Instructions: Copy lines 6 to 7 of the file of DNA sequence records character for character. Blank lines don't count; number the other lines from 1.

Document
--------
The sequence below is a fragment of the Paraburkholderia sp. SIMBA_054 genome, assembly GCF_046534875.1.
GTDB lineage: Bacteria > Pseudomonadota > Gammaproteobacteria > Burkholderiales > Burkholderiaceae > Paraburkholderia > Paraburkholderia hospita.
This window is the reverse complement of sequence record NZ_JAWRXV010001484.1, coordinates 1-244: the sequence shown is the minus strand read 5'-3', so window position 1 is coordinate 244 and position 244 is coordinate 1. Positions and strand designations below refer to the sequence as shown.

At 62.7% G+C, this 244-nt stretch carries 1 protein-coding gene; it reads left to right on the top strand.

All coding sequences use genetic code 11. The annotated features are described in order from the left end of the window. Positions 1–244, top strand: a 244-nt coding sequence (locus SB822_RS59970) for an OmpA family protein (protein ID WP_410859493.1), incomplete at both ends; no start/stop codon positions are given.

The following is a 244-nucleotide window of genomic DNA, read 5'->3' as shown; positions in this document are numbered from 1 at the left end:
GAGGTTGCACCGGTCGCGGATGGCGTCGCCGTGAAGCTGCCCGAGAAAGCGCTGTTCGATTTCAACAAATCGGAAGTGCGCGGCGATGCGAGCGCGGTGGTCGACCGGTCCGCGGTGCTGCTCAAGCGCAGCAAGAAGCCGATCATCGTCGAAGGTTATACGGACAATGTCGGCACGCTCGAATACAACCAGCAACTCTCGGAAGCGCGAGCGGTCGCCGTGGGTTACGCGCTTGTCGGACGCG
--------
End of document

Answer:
The following is a 244-nucleotide window of genomic DNA, read 5'->3' as shown; positions in this document are numbered from 1 at the left end:
GAGGTTGCACCGGTCGCGGATGGCGTCGCCGTGAAGCTGCCCGAGAAAGCGCTGTTCGATTTCAACAAATCGGAAGTGCGCGGCGATGCGAGCGCGGTGGTCGACCGGTCCGCGGTGCTGCTCAAGCGCAGCAAGAAGCCGATCATCGTCGAAGGTTATACGGACAATGTCGGCACGCTCGAATACAACCAGCAACTCTCGGAAGCGCGAGCGGTCGCCGTGGGTTACGCGCTTGTCGGACGCG